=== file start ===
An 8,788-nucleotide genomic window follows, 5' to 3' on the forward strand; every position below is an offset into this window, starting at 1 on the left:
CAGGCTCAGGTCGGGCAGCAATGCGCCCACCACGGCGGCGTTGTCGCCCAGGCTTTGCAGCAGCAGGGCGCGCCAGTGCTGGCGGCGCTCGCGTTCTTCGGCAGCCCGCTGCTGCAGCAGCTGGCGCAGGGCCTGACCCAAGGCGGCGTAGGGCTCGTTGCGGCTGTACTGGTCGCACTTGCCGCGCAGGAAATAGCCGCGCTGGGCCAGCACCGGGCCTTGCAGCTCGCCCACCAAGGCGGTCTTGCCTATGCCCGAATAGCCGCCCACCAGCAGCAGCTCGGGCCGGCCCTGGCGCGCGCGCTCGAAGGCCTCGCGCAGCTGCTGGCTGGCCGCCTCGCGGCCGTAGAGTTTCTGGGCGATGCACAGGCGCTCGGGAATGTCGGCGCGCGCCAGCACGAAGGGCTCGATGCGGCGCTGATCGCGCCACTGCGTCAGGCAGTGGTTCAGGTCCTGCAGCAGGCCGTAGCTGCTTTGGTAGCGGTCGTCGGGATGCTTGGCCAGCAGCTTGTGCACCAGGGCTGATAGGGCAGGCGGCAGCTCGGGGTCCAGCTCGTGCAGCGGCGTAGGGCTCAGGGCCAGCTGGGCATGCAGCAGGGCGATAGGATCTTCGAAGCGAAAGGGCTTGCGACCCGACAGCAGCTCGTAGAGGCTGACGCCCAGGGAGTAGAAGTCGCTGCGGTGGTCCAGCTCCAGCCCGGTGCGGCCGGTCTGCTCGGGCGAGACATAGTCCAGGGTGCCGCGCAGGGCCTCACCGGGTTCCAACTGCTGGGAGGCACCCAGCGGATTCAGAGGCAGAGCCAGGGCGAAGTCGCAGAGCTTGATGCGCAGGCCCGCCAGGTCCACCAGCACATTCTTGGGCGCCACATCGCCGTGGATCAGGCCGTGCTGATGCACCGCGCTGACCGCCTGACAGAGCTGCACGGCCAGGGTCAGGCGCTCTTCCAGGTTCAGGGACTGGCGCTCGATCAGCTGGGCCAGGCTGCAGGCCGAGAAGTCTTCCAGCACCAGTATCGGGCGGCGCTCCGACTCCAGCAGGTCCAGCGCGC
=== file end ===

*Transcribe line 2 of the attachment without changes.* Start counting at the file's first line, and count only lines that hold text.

CAGGCTCAGGTCGGGCAGCAATGCGCCCACCACGGCGGCGTTGTCGCCCAGGCTTTGCAGCAGCAGGGCGCGCCAGTGCTGGCGGCGCTCGCGTTCTTCGGCAGCCCGCTGCTGCAGCAGCTGGCGCAGGGCCTGACCCAAGGCGGCGTAGGGCTCGTTGCGGCTGTACTGGTCGCACTTGCCGCGCAGGAAATAGCCGCGCTGGGCCAGCACCGGGCCTTGCAGCTCGCCCACCAAGGCGGTCTTGCCTATGCCCGAATAGCCGCCCACCAGCAGCAGCTCGGGCCGGCCCTGGCGCGCGCGCTCGAAGGCCTCGCGCAGCTGCTGGCTGGCCGCCTCGCGGCCGTAGAGTTTCTGGGCGATGCACAGGCGCTCGGGAATGTCGGCGCGCGCCAGCACGAAGGGCTCGATGCGGCGCTGATCGCGCCACTGCGTCAGGCAGTGGTTCAGGTCCTGCAGCAGGCCGTAGCTGCTTTGGTAGCGGTCGTCGGGATGCTTGGCCAGCAGCTTGTGCACCAGGGCTGATAGGGCAGGCGGCAGCTCGGGGTCCAGCTCGTGCAGCGGCGTAGGGCTCAGGGCCAGCTGGGCATGCAGCAGGGCGATAGGATCTTCGAAGCGAAAGGGCTTGCGACCCGACAGCAGCTCGTAGAGGCTGACGCCCAGGGAGTAGAAGTCGCTGCGGTGGTCCAGCTCCAGCCCGGTGCGGCCGGTCTGCTCGGGCGAGACATAGTCCAGGGTGCCGCGCAGGGCCTCACCGGGTTCCAACTGCTGGGAGGCACCCAGCGGATTCAGAGGCAGAGCCAGGGCGAAGTCGCAGAGCTTGATGCGCAGGCCCGCCAGGTCCACCAGCACATTCTTGGGCGCCACATCGCCGTGGATCAGGCCGTGCTGATGCACCGCGCTGACCGCCTGACAGAGCTGCACGGCCAGGGTCAGGCGCTCTTCCAGGTTCAGGGACTGGCGCTCGATCAGCTGGGCCAGGCTGCAGGCCGAGAAGTCTTCCAGCACCAGTATCGGGCGGCGCTCCGACTCCAGCAGGTCCAGCGCGC